Second, how is policy implemented? The reason the BJP election was so successful this time was not just because it was organised, but also because it was so well-delivered. The visual message resonated with the verbal. Unless the set policy is carried out in a holistic manner, we cannot have totality in design. Third, who are the people who are on board? Are they qualified creative personnel? Are teams of engineers, planners, and surveyors linked within departments to the designer concerned to deliver a final outcome? The designer has to be given recognition as a major team player.
What are, to your mind, therefore, the fundamental underpinnings of design?
Design stems from our value system. It stems from need and the capacity of the designer to appropriately translate that need. One problem can have many solutions. So how does the right design turn up? We look at a client brief and then create our brief in response. We believe at Lopez Design that our primary job is to bring out the real identity of the client. Not to shy away from that essence. It is all about getting to the core and grappling with that, with full force, creating many dialogues and debates leading to appropriate solutions. We dig deeper and wider where necessary — all this leads to the final design. We have managed to do this by bridging branding across many disciplines — identity design, communication collaterals, web, mobile, environment, and interior design. Brand identity is no longer at a single visual plane, but reaching out through many interfaces.
In a world that is constantly bombarded by visual stimuli, it becomes that much harder to make a brand powerful. Yet, it is also about simplicity. If you look at a crow, it registers... a peacock, it registers. Each bird means something, right? So this ascribing value to a thing, person, place, being — it is very deep in the human system. And therefore, at some level, good design is about honesty. Every human being connects with that deepest sense within himself.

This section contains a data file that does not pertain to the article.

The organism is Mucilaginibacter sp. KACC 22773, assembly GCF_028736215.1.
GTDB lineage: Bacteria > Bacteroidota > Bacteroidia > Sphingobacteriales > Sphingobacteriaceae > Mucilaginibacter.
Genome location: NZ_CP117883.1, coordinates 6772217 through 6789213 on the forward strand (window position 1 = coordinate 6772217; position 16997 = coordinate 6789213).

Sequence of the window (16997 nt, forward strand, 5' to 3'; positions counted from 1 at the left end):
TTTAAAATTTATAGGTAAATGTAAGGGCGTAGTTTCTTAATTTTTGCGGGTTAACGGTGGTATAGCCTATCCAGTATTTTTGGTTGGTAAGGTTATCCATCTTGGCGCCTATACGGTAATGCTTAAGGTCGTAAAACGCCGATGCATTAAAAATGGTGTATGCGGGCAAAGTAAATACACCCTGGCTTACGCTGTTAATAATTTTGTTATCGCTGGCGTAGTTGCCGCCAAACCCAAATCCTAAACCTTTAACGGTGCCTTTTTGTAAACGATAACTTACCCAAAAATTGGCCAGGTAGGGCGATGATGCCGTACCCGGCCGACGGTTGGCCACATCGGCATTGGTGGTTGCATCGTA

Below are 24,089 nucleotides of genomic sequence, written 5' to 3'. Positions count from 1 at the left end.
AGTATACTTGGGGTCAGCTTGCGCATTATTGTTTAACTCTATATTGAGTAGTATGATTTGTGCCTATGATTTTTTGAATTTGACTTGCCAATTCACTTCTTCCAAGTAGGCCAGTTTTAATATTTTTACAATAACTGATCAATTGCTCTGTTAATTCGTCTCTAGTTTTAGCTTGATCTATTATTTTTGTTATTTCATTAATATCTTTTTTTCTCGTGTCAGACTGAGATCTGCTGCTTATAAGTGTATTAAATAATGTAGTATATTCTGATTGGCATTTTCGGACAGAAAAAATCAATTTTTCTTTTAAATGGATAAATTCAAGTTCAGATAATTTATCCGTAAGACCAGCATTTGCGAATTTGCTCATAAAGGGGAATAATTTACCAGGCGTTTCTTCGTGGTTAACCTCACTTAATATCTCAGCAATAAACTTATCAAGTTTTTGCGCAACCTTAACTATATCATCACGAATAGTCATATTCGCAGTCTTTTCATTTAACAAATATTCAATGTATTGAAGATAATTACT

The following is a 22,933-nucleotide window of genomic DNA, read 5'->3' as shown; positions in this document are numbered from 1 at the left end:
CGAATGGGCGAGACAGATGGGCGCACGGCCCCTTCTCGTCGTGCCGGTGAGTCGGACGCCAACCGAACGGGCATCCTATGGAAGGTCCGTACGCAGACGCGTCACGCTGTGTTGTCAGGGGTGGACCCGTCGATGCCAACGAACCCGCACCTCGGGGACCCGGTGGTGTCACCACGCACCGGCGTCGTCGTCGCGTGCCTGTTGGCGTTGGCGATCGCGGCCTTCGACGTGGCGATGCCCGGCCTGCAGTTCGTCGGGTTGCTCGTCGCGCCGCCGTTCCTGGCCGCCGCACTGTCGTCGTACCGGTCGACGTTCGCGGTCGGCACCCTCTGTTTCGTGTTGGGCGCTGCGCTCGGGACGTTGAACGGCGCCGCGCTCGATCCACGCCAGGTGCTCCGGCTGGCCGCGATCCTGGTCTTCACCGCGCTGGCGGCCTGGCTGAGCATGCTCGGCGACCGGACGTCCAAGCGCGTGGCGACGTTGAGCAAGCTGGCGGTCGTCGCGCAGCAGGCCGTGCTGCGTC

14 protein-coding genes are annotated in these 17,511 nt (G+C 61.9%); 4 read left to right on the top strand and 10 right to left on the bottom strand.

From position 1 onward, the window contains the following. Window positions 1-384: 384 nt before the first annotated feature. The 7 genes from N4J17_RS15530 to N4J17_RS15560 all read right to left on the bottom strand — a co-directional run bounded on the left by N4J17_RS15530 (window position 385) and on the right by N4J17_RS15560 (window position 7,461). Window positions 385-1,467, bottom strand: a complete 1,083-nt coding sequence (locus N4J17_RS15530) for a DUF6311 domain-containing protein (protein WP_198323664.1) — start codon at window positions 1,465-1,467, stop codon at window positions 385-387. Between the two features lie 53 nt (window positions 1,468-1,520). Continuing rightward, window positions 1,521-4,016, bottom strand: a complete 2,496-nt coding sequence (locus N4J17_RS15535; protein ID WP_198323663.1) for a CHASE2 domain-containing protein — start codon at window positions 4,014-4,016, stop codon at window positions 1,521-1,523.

This question is a corollary: Is aesthetics a function of culture or training?
Culture influencing aesthetics largely depends on our placing confidence in “who we are”. Can most businesses showcase this as their core strength? When does a business of Japanese or German origin take pride in its culture? It is about being sure of oneself.
That said, we do note that the world is coming together as one because of economy and commerce. The third dimension is the universal acceptance of what is perfect and beautiful — it all stems down to nature. All visual interpretations first begin by borrowing from nature, so fundamentally the roots are the same, only the embellishment varies. Context becomes another good cause for making this a differentiator.
As for aesthetic sensibility, to some degree, it is inborn. It can be nurtured and honed. But we find most of us who gravitate towards the creative field have a sense of aesthetics built into our framework. Now, if that is good or bad is a lifelong question! Training, like in every field, sharpens skills and makes us attentive to every action. It is an informed approach that allows us to consider many aspects, apply varied processes, acquire skills, and uncover new insights. All this inevitably shapes aesthetics.
You talk with great pride about the building and design of the Montra identity. And, as you say, the eagle has been around… How did you distil identity? How did you infuse Montra with that unique mantra?
Identities are about creating faces for brands or organisations — every designer goes through this struggle of producing something unique and distinct. The difference really materialises depending on the extent we are willing to push, and how far we are willing to go to achieve that fine balance. In the case of Montra, we had a special challenge — to create an identity that did not resemble any other. A previous design had been rejected during copyright. There were actual physical constraints. The symbol had to fit in different spaces of the bike — the crossbar, the front shield, and the helmet — and yet be noticed.
If you want to stand out, be different, what do you do? You could imitate someone who is popular but how far does that get you? If you really want to succeed, you will build best on what you do have and nurture those qualities you believe are imperative for your progress. There may be a hundred symbols based on the eagle, on qualities such as power, mobility, and flight. The parameters and guides are just part of the process that helps you distil understanding, leading to finer aspects of creating a character, which is capable of having a unique identity. And this is what we try to do in the translation of a brand. We let it grow into that form. We give it that freedom within constraints. And then, it is ready to take on the world.
ANTHONY LOPEZ, FOUNDER, LOPEZ DESIGN